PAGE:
According to the Web site, Recess, this month we also celebrate Kindergarten Day, in honor of Friedrich Froebel who was born on April 21, 1782, and who started the first Kindergarten in Germany in 1837. The school was built upon a series of innovative principles that used the innate curiosity and interests of children to guide them to see what Froebel believed to be the harmonious, interconnectedness of all things -- through song and play (which was unheard of in earlier schools); daily lessons in drawing, design, and other artistic activities; and learning through active doing and close contacts with the natural world -- many of the kindergartens actually had real gardens attached to them that the children tended and in doing so, Froebel believed, cultivated their own inner lives.
I attended kindergarten in Germany, long before I knew the connection between Froebel, Germany and kindergarten. This just happened to be where my grandparents lived and where we were staying when I was 5. What are my memories of kindergarten? My best friend’s name was Christina and when I received a beautiful doll that Christmas, I named the doll after her. (I still have that doll!) I remember the annual Christmas program and singing carols in German by candlelight. I remember being scolded for being too loud and giggly (a recurring theme throughout my life!). I remember being equal parts exhilarated and intimidated by this new setting and experience.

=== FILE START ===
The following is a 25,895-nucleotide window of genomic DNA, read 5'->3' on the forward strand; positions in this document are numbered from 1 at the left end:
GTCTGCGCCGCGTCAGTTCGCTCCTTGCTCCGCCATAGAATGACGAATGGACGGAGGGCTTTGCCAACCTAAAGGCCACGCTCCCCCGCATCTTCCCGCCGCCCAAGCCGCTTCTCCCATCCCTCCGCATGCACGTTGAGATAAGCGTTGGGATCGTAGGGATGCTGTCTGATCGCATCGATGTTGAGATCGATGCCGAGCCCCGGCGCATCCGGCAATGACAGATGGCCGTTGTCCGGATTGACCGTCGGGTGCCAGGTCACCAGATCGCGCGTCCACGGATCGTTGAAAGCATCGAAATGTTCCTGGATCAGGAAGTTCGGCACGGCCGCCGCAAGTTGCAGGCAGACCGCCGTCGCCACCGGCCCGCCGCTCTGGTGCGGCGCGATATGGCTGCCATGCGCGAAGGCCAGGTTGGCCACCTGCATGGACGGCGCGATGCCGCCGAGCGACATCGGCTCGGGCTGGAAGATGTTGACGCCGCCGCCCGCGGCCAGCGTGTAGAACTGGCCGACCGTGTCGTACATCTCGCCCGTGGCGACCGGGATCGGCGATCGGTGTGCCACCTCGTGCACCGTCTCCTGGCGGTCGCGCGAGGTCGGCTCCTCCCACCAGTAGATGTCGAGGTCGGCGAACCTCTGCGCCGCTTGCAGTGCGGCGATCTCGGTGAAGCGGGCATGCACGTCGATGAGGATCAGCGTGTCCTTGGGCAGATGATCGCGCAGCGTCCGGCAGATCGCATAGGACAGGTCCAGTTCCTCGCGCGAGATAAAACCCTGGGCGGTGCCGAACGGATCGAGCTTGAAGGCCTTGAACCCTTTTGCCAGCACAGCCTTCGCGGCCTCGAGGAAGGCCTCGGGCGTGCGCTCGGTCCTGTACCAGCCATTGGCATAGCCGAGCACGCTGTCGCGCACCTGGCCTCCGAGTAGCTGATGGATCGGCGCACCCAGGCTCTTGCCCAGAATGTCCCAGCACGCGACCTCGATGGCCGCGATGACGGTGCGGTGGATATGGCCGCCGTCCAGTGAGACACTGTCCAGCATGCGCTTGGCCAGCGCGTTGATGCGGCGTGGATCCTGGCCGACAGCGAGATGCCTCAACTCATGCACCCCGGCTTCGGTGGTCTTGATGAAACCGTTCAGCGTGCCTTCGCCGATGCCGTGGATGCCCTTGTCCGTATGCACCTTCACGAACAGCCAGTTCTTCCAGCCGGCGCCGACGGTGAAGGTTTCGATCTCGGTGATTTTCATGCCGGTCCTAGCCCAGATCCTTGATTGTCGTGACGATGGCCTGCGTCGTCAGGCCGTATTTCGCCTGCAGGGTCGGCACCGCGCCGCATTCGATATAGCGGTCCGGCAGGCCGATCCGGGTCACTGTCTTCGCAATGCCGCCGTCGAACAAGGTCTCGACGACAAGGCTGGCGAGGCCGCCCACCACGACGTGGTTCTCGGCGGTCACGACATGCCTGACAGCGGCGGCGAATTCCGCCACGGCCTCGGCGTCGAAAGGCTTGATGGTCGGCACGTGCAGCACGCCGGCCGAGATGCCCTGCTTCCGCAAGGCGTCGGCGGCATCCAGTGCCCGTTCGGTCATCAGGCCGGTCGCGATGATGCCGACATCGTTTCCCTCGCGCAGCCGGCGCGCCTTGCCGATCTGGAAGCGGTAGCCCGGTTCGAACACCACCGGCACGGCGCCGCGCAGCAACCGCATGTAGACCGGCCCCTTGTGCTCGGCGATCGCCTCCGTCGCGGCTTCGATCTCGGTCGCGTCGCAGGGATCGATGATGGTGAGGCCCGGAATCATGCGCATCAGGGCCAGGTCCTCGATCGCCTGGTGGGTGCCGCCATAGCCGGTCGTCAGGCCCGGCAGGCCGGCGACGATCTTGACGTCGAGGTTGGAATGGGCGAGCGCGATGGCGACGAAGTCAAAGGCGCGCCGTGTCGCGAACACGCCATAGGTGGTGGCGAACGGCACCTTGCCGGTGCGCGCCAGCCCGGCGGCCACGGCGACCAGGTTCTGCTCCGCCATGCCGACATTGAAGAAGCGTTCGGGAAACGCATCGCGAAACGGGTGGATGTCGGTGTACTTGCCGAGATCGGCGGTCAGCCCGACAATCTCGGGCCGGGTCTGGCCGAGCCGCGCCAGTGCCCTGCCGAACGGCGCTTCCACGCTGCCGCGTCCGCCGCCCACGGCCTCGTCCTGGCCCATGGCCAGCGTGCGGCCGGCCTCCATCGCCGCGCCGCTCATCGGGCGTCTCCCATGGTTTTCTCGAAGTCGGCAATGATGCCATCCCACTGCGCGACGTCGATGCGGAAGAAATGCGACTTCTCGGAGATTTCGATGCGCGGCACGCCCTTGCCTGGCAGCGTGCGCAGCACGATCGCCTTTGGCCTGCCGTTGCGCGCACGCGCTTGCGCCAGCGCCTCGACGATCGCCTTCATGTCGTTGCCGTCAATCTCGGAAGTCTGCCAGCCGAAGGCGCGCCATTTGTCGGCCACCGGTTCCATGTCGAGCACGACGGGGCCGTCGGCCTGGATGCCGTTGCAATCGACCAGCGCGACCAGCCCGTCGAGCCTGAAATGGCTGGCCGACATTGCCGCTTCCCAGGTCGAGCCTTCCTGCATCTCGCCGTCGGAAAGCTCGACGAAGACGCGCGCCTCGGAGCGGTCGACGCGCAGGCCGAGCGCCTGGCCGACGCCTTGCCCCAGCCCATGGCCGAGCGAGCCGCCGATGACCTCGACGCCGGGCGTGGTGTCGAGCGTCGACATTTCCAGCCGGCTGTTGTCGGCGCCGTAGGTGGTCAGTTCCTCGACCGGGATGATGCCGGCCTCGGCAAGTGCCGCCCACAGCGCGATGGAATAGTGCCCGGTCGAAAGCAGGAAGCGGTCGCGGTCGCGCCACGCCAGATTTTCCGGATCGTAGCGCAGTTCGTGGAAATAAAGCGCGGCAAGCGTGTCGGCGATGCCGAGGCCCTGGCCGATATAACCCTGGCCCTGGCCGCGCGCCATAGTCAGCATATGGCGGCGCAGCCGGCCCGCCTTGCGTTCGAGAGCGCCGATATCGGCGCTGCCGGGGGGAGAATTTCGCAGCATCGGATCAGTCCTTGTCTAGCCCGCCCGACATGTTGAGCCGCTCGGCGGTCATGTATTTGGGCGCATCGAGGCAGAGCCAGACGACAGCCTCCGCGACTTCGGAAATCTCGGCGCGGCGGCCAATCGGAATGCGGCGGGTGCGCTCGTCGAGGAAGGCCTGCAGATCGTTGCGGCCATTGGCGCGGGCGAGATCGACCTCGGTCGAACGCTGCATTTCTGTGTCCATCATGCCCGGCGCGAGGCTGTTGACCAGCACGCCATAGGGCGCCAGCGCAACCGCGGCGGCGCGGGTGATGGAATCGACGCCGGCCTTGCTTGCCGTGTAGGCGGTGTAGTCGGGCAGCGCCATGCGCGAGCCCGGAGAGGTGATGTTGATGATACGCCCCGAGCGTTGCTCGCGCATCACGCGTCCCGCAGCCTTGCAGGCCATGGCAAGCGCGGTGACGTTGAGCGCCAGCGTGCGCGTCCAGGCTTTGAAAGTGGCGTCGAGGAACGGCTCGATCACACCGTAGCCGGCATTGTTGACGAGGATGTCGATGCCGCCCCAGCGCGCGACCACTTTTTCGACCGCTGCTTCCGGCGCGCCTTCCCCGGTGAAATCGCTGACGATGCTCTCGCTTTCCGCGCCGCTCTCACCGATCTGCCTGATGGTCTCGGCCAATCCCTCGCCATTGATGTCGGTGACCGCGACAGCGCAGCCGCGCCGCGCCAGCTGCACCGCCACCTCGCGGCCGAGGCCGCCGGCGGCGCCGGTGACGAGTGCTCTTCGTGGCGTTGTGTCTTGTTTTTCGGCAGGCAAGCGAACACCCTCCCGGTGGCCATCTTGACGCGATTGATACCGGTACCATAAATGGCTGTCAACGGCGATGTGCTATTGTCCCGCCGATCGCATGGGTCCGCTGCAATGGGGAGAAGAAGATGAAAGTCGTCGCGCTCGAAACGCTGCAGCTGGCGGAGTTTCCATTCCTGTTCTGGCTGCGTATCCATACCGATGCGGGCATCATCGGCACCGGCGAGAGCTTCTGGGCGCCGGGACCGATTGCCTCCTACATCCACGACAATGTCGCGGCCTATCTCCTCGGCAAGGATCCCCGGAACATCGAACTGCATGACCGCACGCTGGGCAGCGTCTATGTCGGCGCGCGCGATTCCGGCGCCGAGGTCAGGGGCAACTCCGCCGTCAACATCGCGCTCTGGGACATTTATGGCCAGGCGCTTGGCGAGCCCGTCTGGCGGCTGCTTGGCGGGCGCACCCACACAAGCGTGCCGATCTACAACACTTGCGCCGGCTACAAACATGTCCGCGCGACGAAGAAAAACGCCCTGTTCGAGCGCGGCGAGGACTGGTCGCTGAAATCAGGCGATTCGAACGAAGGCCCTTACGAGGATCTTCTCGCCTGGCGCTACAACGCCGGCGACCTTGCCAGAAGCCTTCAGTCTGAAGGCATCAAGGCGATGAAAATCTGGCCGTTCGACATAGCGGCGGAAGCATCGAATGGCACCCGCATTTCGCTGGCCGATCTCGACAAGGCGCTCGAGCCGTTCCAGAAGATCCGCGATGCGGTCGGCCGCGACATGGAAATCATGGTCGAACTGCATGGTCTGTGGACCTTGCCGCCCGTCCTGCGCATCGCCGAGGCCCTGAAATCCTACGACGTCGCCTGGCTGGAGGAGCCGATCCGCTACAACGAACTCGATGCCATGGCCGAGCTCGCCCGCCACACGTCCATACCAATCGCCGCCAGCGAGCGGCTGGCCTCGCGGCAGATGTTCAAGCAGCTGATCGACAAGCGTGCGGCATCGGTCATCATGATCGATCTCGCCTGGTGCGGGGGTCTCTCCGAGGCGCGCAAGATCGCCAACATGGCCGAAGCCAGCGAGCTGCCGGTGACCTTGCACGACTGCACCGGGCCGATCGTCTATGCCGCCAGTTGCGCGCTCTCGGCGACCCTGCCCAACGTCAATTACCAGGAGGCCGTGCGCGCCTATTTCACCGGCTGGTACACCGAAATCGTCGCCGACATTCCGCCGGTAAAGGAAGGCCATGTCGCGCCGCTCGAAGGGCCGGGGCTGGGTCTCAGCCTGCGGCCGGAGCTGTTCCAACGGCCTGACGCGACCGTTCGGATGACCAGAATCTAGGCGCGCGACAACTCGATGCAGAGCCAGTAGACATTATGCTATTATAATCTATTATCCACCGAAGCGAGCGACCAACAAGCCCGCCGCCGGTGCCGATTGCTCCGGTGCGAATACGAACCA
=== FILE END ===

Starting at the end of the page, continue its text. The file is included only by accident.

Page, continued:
Kindergarten is such a big step for the young child. A step away from home and into the world of others—without the comfort of family beside you. Here’s a poem to celebrate this momentous life experience.
“How are you today?”
by Stephanie Calmenson
Who’s ready to learn?
Who’s ready to play?
Who’s ready to start
Our kindergarten day?
From: Calmenson, Stephanie. 2005. Kindergarten Kids: Riddles, Rebuses, Wiggles, Giggles, and More! New York, NY. HarperCollins Publishers.
*This poem begs to be read with pantomimed motions and expressions: sleepy, sniffly, jumpy, grumpy, silly, happy, listening, learning. Brainstorm which gestures and expressions to use together and then re-read the poem with accompanying actions.
*To follow up: Kids can discuss their first day of kindergarten. Was it a positive or negative experience? Were they happy or sad, excited or afraid? What about other memorable days or experiences in kindergarten? Any fun photos or drawings to share?
[With thanks to Nora Sanchez for finding and sharing this poem.]
Picture credit: Me in kindergarten in Germany